1. Be sure to go through the critical info in your Enrollment Guide -- including changing HPInc or HPE plans, dropping and re-enrolling, loss of spouse/partner's coverage, and dependent coverage following your death. (HPInc: Inside rear cover. HPE: Page 18.) Tip: There is a lot of info packed into the Annual Enrollment Guides. Even if you have a paper copy, much easier to use if you download the most recent HPInc or HPE Annual Enrollment Guide from the Benefits Center website (or from the HPAlumni website: https://www.hpalumni.org/EnrollmentGuides ) and use Adobe Reader's search feature to find specific words or phrases in a pdf file. (To search for a word or phrase in a pdf file, press Ctrl and F together on a PC -- or Command and F on a Mac.)

2. Group plans are different from individual plans. Health plans provided through employers to current employees and retirees are "group" plans that have been customized for the specific employer. Some members found that HPInc or HPE group plans provide better coverage for their specific situation than open-market plans -- for example, coverage of dependents, pre-existing conditions, or medications. Group plans and open-market individual plans with similar names from the same carrier may have very different coverage features. With Medicare plans, even though there are government specifications for open-market Advantage and Supplemental plans, employer plans do not have to match those specifications.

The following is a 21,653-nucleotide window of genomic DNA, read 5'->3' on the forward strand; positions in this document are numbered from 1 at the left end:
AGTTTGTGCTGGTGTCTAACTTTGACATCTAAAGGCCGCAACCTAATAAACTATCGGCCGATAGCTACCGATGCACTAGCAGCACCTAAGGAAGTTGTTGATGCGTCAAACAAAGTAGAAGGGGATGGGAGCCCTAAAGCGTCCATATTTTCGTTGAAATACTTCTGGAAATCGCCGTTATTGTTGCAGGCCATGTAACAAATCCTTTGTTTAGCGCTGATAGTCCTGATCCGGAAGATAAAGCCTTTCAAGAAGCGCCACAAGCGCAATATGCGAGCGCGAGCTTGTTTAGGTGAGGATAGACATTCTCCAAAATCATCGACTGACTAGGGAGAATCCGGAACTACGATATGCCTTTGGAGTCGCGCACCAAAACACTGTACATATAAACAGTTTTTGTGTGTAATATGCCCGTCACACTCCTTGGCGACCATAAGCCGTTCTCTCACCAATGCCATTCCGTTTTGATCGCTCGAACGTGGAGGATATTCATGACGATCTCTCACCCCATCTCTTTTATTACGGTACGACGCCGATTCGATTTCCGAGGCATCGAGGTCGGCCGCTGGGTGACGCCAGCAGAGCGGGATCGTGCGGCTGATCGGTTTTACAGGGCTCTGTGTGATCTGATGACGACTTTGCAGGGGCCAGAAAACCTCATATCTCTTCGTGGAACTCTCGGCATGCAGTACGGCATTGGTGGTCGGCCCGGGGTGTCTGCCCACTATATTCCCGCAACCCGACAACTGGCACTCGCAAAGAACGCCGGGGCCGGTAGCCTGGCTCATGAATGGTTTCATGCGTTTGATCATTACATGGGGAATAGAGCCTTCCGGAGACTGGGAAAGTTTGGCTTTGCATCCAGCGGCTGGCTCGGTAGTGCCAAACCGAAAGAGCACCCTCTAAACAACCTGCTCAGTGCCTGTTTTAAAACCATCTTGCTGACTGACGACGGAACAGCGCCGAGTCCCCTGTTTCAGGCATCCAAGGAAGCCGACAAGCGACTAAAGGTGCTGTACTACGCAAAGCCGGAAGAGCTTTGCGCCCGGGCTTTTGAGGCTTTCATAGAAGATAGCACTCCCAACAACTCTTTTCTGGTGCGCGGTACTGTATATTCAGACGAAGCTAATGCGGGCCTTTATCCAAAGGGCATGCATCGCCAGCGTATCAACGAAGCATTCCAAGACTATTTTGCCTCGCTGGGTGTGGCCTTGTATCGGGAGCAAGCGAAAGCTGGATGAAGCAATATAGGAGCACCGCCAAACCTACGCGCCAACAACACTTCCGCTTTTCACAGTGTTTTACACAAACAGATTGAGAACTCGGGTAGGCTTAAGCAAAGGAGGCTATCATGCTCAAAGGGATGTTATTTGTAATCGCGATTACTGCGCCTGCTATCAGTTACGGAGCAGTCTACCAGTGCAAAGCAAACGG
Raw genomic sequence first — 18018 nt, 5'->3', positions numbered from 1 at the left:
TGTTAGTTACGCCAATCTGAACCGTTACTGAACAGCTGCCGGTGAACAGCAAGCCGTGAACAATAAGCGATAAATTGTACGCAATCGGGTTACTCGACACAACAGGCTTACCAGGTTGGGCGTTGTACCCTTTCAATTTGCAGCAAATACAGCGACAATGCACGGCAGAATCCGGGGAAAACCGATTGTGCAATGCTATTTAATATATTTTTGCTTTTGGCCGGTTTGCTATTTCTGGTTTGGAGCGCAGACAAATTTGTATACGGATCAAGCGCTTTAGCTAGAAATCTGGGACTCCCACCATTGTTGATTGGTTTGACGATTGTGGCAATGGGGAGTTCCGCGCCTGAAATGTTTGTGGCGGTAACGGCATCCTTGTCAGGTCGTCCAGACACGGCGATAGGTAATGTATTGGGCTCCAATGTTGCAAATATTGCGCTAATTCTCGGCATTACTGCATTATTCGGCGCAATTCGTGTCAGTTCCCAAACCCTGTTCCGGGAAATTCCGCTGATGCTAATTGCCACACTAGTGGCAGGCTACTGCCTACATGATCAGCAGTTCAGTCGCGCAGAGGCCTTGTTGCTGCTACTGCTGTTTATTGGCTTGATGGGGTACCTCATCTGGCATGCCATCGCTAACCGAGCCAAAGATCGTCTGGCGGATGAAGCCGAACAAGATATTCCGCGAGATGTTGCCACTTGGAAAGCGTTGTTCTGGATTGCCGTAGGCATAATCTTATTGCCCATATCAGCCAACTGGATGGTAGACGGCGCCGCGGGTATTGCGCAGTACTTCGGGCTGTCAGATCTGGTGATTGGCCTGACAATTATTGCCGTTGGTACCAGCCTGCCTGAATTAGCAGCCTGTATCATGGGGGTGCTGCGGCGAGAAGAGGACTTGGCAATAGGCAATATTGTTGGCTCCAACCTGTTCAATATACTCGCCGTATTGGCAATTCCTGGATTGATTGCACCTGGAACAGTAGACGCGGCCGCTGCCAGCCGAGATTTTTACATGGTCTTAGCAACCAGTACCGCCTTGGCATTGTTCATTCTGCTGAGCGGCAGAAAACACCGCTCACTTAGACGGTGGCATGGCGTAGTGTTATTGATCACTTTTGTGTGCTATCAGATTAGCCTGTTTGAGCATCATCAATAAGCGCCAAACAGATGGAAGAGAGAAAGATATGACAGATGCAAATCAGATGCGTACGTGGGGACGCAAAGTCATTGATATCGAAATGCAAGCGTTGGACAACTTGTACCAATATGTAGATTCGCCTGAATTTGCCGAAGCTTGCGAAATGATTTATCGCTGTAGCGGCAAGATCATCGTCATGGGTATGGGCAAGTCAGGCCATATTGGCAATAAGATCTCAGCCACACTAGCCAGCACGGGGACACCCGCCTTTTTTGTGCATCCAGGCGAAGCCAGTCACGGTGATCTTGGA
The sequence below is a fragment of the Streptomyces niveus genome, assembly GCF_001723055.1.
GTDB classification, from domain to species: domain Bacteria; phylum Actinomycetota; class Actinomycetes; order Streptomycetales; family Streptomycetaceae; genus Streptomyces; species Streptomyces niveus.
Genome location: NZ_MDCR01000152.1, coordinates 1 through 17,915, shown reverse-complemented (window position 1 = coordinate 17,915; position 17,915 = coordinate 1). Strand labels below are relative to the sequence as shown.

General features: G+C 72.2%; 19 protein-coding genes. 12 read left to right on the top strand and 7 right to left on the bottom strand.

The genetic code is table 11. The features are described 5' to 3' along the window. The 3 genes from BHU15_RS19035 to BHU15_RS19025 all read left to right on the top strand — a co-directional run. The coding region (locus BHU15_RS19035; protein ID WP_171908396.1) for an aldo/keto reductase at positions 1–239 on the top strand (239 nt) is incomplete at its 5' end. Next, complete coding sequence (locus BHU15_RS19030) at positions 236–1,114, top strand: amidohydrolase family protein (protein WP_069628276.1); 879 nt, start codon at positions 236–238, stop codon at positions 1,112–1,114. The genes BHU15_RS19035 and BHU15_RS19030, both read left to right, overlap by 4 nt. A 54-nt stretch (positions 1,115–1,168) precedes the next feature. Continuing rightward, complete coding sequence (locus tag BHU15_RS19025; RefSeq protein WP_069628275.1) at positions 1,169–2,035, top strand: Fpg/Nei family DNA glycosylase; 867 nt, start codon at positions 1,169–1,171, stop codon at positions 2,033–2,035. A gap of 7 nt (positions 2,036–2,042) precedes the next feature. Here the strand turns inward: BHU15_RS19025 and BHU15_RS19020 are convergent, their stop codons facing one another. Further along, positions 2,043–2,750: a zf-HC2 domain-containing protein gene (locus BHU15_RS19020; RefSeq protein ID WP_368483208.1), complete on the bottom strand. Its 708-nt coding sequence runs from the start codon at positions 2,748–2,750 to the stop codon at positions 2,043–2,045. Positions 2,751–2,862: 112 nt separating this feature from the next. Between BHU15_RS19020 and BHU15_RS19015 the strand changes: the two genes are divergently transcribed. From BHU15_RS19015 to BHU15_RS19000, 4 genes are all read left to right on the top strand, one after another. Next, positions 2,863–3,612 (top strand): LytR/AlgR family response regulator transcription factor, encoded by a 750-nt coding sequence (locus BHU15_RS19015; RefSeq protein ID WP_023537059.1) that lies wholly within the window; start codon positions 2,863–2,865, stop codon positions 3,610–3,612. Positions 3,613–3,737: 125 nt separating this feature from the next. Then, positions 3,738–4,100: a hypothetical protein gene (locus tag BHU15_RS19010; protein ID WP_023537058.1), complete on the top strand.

What happens when?

Medicare works differently!  You have lots of work to do. If you haven't already done so, start at Step 1 -- Medicare Basics

Dependent coverage coordination. Unlike group plans, which cover dependents, a Medicare plan covers one individual. This complicates the transition from a group employee or retiree plan to Medicare, since you and your spouse/partner are probably not the same age. Study the Enrollment Guide and work with your Benefits Center to set up coverage. "Younger Spouse Losing Health Insurance, Now What?"
https://www.aarp.org/health/medicare-insurance/info-09-2010/ask_ms_medicare_question_88.html 

A couple of months before you reach 65 -- and during every Annual Enrollment -- you will hear from multiple companies:

- The HPInc or HPE Benefits Center -- operated for HPInc by Alight Solutions (operated for HPE by Bswift) -- which administers the HP-custom group Medicare plans in the same manner they administer the pre-Medicare plans, which are also custom group plans.